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Tumor necrosis factor-alpha and apoptosis signal-regulating kinase 1 control reactive oxygen species release, mitochondrial autophagy, and c-Jun N-terminal kinase/p38 phosphorylation during necrotizing enterocolitis.

Authors: Baregamian, N  Song, J  Bailey, CE  Papaconstantinou, J  Evers, BM  Chung, DH 
Citation: Baregamian N, etal., Oxid Med Cell Longev. 2009 Nov-Dec;2(5):297-306. doi: 10.4161/oxim.2.5.9541.
Pubmed: (View Article at PubMed) PMID:20716917
DOI: Full-text: DOI:10.4161/oxim.2.5.9541

BACKGROUND: Oxidative stress and inflammation may contribute to the disruption of the protective gut barrier through various mechanisms; mitochondrial dysfunction resulting from inflammatory and oxidative injury may potentially be a significant source of apoptosis during necrotizing enterocolitis (NEC). Tumor necrosis factor (TNF)-alpha is thought to generate reactive oxygen species (ROS) and activate the apoptosis signal-regulating kinase 1 (ASK1)-c-Jun N-terminal kinase (JNK)/p38 pathway. Hence, the focus of our study was to examine the effects of TNF-alpha/ROS on mitochondrial function, ASK1-JNK/p38 cascade activation in intestinal epithelial cells during NEC. RESULTS: We found (a) abundant tissue TNF-alpha and ASK1 expression throughout all layers of the intestine in neonates with NEC, suggesting that TNF-alpha/ASK1 may be a potential source (indicators) of intestinal injury in neonates with NEC; (b) TNF-alpha-induced rapid and transient activation of JNK/p38 apoptotic signaling in all cell lines suggests that this may be an important molecular characteristic of NEC; (c) TNF-alpha-induced rapid and transient ROS production in RIE-1 cells indicates that mitochondria are the predominant source of ROS, demonstrated by significantly attenuated response in mitochondrial DNA-depleted (RIE-1-rho) intestinal epithelial cells; (d) further studies with mitochondria-targeted antioxidant PBN supported our hypothesis that effective mitochondrial ROS trapping is protective against TNF-alpha/ROS-induced intestinal epithelial cell injury; (e) TNF-alpha induces significant mitochondrial dysfunction in intestinal epithelial cells, resulting in increased production of mtROS, drop in mitochondrial membrane potential (MMP) and decreased oxygen consumption; (f) although the significance of mitochondrial autophagy in NEC has not been unequivocally shown, our studies provide a strong preliminary indication that TNF-alpha/ROS-induced mitochondrial autophagy may play a role in NEC, and this process is a late phenomenon. METHODS: Paraffin-embedded intestinal sections from neonates with NEC and non-inflammatory condition of the gastrointestinal tract undergoing bowel resections were analyzed for TNF-alpha and ASK1 expression. Rat (RIE-1) and mitochondrial DNA-depleted (RIE-1-rho) intestinal epithelial cells were used to determine the effects of TNF-alpha on mitochondrial function. CONCLUSIONS: Our findings suggest that TNF-alpha induces significant mitochondrial dysfunction and activation of mitochondrial apoptotic responses, leading to intestinal epithelial cell apoptosis during NEC. Therapies directed against mitochondria/ROS may provide important therapeutic options, as well as ameliorate intestinal epithelial cell apoptosis during NEC.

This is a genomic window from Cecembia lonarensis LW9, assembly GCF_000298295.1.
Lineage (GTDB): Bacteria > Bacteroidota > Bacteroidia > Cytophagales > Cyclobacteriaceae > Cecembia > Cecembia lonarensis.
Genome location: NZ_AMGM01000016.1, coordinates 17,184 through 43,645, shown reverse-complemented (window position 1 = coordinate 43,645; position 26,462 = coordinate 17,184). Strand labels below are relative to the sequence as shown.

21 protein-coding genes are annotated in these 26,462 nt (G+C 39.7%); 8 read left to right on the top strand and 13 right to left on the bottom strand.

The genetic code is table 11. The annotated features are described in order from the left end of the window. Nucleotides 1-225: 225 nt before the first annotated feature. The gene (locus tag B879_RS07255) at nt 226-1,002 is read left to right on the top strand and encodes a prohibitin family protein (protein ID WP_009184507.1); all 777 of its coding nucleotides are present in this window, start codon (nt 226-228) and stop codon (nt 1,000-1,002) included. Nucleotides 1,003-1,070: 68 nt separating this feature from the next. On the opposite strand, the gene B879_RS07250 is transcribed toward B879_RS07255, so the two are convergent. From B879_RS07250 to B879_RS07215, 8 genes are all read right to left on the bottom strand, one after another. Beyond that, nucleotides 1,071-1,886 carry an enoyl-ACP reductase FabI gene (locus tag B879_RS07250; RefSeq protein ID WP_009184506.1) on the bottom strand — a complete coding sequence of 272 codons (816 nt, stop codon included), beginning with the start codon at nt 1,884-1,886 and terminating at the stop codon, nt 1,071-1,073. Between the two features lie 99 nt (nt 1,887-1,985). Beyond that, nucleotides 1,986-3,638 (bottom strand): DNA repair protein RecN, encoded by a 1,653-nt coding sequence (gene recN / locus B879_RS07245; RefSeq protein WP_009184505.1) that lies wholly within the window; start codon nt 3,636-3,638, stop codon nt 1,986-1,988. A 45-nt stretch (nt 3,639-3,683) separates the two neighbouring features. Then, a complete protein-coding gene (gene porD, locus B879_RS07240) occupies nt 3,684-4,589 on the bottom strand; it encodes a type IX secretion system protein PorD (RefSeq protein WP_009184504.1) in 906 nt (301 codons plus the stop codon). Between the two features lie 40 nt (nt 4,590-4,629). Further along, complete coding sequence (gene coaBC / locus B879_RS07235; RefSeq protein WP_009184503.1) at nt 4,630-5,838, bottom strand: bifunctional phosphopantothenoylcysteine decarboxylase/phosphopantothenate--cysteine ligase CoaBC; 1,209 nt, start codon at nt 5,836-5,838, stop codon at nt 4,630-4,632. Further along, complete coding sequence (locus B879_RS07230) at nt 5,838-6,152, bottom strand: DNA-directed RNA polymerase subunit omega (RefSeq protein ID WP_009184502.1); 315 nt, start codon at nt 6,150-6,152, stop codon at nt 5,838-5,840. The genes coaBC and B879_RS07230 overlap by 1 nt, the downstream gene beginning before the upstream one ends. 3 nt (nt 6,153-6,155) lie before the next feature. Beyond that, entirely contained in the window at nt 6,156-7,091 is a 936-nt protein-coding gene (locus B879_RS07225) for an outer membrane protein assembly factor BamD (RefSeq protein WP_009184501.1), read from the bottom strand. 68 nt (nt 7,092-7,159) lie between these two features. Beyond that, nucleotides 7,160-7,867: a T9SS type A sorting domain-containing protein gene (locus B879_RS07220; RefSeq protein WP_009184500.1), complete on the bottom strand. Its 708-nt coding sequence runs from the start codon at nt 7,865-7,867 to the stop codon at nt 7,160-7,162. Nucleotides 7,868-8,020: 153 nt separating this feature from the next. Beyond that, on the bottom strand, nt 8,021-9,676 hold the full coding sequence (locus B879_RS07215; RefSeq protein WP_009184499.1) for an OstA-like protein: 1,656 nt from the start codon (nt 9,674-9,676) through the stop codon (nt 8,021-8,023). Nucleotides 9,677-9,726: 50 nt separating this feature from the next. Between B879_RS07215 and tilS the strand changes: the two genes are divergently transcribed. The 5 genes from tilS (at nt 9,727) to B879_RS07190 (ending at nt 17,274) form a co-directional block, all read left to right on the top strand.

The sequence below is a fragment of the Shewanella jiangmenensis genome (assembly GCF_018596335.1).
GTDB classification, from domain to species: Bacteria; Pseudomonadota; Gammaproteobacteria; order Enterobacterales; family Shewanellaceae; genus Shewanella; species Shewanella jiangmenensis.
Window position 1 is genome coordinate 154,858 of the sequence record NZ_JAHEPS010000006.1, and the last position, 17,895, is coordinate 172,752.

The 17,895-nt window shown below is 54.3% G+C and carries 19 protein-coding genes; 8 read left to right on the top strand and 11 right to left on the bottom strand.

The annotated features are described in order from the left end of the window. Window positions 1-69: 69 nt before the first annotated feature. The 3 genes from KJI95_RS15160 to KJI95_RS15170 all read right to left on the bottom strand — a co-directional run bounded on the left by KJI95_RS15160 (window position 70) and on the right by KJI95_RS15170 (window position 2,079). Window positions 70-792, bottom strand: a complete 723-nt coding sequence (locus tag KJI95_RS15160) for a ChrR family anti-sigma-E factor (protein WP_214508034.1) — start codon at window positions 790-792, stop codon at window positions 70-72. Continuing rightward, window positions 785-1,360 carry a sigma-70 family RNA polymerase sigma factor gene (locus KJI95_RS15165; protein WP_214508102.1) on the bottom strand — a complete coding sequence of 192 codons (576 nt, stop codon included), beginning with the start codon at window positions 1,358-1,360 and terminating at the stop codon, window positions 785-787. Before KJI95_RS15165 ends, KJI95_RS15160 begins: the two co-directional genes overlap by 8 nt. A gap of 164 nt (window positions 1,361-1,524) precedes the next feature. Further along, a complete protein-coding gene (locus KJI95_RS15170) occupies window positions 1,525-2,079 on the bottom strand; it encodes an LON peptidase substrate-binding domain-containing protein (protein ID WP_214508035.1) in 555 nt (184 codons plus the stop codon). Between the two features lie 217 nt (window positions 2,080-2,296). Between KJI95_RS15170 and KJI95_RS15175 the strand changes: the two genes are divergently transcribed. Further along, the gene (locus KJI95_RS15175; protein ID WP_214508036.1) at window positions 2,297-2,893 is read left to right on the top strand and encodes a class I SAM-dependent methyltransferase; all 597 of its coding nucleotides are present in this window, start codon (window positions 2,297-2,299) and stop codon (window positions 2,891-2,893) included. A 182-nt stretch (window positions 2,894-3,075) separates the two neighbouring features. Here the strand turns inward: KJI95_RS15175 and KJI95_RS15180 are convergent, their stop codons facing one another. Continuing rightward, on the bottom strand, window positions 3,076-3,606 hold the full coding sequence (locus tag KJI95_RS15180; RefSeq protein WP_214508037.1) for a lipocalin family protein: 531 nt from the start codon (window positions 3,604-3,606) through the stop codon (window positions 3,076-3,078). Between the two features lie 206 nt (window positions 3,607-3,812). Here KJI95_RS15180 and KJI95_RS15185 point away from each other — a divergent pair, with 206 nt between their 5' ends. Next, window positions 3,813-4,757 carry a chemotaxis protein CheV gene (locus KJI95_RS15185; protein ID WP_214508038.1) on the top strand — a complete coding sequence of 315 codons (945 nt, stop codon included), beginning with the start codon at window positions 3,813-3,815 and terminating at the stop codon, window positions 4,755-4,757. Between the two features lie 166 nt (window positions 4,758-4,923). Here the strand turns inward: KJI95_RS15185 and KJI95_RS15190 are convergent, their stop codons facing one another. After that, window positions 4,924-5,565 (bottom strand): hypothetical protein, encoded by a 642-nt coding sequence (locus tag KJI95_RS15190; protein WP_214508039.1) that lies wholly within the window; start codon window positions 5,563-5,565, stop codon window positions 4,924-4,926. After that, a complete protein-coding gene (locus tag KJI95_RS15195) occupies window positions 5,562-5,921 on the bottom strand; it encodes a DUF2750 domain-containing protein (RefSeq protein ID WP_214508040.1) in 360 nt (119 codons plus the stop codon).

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CRRD Object Information
CRRD ID: 10412640
Created: 2015-11-18
Species: All species
Last Modified: 2015-11-18
Status: ACTIVE


RGD is funded by grant HL64541 from the National Heart, Lung, and Blood Institute on behalf of the NIH.